For those interested in science, the History Channel had a very enlightening show tonight on the geologic history of the Earth called "How the Earth Was Made"
It made the case that most climate change is the result of plate tectonics, with an occasional meteor thrown in (pun intended). The position of the continents either facilitate the flow of warm water to the poles or block it. When that flow is blocked, ice ages occur.
For two million years, the Earth has been in an alternating period of ice ages. 10,000 years ago, the area that is now New York City was buried under a glacier that was hundreds of feet thick. Civilization arose after temperatures moderated in the period following that ice age.
In its last minutes, the show made the point that it isn't unreasonable to expect that a similar ice age could occur within 15,000 years, and if that happened, "global warming" might delay it by 200 years at most. New York City could once again expect to be buried under ice.
Except for that one comment, the show didn't touch on the current environmental debate. It shouldn't be controversial to most watchers, assuming it is good geology.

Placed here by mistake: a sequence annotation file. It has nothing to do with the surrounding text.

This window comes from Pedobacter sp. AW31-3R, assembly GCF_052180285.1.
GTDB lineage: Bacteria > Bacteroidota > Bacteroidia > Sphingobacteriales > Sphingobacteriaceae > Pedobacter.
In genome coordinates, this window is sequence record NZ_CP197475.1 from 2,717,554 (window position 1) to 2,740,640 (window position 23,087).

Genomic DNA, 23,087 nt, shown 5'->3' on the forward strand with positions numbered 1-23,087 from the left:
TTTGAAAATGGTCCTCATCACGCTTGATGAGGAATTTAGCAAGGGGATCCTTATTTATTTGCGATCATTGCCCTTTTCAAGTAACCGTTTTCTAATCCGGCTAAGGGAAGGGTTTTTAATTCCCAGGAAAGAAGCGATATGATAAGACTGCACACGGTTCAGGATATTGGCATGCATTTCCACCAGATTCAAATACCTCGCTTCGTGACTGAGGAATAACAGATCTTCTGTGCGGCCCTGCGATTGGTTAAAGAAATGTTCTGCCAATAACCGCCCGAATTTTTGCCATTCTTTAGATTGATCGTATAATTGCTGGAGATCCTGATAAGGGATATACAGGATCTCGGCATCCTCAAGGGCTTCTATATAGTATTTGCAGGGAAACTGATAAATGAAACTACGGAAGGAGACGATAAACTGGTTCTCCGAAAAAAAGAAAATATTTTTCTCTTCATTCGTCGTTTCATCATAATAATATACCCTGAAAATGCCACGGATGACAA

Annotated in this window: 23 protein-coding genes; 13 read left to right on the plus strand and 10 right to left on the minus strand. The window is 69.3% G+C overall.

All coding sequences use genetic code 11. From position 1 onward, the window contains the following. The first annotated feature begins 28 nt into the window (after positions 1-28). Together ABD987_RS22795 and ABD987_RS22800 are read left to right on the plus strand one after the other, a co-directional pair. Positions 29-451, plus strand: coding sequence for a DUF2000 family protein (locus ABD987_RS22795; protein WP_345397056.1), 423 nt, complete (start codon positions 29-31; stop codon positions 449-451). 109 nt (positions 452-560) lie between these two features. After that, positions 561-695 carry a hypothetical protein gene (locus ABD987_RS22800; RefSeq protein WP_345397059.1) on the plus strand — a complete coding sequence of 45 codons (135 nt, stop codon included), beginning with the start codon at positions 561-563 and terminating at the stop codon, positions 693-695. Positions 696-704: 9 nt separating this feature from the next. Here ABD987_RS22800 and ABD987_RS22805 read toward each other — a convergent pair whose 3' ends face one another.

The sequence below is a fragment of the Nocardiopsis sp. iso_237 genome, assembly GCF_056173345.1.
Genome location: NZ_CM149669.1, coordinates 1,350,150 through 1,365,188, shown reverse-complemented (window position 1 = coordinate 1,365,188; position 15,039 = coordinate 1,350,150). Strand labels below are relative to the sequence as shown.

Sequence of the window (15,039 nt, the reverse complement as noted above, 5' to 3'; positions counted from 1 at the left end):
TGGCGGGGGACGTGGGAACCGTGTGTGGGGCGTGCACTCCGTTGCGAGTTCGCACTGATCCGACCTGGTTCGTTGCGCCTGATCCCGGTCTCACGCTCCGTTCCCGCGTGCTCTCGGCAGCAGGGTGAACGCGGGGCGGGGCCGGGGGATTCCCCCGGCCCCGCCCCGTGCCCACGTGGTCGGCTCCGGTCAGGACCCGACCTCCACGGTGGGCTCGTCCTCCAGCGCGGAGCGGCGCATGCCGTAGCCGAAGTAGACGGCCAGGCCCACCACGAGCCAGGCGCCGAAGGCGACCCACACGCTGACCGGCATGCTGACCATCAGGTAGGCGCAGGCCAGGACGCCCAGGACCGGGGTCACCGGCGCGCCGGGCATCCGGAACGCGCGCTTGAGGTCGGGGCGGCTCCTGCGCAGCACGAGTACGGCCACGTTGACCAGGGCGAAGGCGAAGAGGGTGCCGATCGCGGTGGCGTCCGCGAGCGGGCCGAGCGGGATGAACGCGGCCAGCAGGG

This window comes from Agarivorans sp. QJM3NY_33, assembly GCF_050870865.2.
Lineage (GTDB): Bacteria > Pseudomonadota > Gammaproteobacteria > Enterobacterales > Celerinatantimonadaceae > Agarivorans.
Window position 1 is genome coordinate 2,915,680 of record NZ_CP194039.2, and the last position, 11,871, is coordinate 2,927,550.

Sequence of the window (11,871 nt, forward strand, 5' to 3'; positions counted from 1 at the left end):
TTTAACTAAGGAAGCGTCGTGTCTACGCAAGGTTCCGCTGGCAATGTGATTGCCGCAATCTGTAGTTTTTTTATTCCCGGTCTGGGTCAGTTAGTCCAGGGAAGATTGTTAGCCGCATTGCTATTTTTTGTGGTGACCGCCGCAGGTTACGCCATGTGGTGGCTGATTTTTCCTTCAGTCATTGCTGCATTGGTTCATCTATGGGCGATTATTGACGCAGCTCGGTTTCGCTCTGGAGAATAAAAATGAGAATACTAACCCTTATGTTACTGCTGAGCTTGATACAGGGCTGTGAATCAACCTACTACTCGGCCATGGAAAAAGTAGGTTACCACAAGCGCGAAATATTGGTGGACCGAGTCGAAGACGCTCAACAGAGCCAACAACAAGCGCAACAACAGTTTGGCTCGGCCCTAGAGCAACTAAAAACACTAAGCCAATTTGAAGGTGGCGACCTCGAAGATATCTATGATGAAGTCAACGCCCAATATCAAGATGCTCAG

We currently have a bunch of politicians led by Mark Udall and financed by the Sierra Club driving science and the economy based on the premise that climate is dictated solely by greenhouse gases in the atmosphere.
One is reminded that the Catholic Church once taught that the Earth was the center of the universe. When a famous astronomer suggested that the Sun might be the center of the universe instead, he was placed under house arrest for 11 years. The more usual punishment at the time for less famous heretics was to be burned at the stake, so he got lucky.
A Congress dominated by Mark Udall and other like minded group thinkers won't try to burn scientists who don't accept an atmospheric cause for global warming at the stake. It will merely defund them.
But, isn't that pretty much the same thing, professionally speaking?
Annoy Mark Udall and the Sierra Club today. THINK.